In my last post, I shared an amazing discovery, a  little book full of helpful tips called The Curious Case of the Misplaced Modifier by Bonnie Trenga. At the end of exploring Chapter Seven, you’ll recall I encountered a “there was” problem in my manuscript. After my battle with “there was”, I moved on to Chapter Four: The Delicious Drama of the Weak Verb. Finding specific verbs is important, interesting and sometimes fun, but I didn’t find it delicious.

In Bonnie Trenga’s words:

“Weak verbs are everyday, normal verbs we use all the time. However, they’re often repetitive, passive, wordy, or too general. These verbs frequently fail to clarify the action, and they make readers work too hard.”

Which verb does she start with? You guessed it, our friend “to be”. Along with the battle of “there was” that we discussed last time, she also mentions “it was” and “this was”. Because “there was” introduced me to my worrying workload of weak writing, I won’t linger on “to be”, but introduce you to the other worrying weak verbs and how I began to weed them out.

action verbs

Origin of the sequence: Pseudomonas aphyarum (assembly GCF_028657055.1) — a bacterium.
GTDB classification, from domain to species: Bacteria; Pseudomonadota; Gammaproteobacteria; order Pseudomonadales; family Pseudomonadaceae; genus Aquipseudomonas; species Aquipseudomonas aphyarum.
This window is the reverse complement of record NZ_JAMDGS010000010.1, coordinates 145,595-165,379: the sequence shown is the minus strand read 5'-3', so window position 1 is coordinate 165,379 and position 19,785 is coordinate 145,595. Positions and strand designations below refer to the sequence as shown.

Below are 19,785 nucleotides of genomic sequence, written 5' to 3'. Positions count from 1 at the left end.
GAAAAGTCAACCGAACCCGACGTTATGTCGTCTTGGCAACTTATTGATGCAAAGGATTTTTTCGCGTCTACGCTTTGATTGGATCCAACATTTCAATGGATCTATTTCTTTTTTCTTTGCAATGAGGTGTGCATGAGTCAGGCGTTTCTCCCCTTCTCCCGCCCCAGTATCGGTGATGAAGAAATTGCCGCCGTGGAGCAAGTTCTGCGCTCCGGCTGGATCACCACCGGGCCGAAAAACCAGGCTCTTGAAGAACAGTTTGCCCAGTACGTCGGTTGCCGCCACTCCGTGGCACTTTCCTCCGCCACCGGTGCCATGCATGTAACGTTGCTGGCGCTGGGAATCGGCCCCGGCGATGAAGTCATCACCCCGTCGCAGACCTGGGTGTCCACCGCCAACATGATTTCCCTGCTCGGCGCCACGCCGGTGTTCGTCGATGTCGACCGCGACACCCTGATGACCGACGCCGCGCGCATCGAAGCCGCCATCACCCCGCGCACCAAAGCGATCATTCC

He got up the rock wall.
He climbed. He hauled himself up. He tested his upper body strength.

As the title of this post suggests, other weak verbs include: to do, to get, to go, to have and to make (Trenga also suggests to occur and to use). Because my manuscript is written in past tense, I started my search for the past tense of each verb: did, got, went, had and made. When I typed “did” into the find bar in Word an astounding, heart-breaking 826 instances came back. However, a friend and fellow writer, Sherri Ann DeLost offered a very helpful tip: when typing a word into find type a space before and after it, so the results only include the word not the letters within another word (such as candid). This made a large difference bringing my did count down to a reasonable 180 or so (though many “didn’t”s may still need to be dealt with).

After seeing the staggering number of verbs in need of more specific replacements, I decided I needed lists of specific action verbs at the ready. I started with my thesaurus and found some replacements.

Did: acted, performed, achieved, executed, completed, concluded, determined, ended

Had: kept, controlled, enjoyed, held, owned, possessed, retained, included, contained

Got: acquired, gained, obtained, took, received, knew, bought, gathered, understood

Went: moved, exited, left, retired, escaped, traveled, ran, walked, passed, wended

Made: initiated, originated, started, created, produced, shaped, formed, crafted, built, constructed, fixed, readied

These are only a few examples of the words I found, but I didn’t feel like I had enough replacement verbs, so I searched online. I printed out these three lists:

http://www.westga.edu/~rmcrae/FYW/Awesome-Action-Verbs.pdf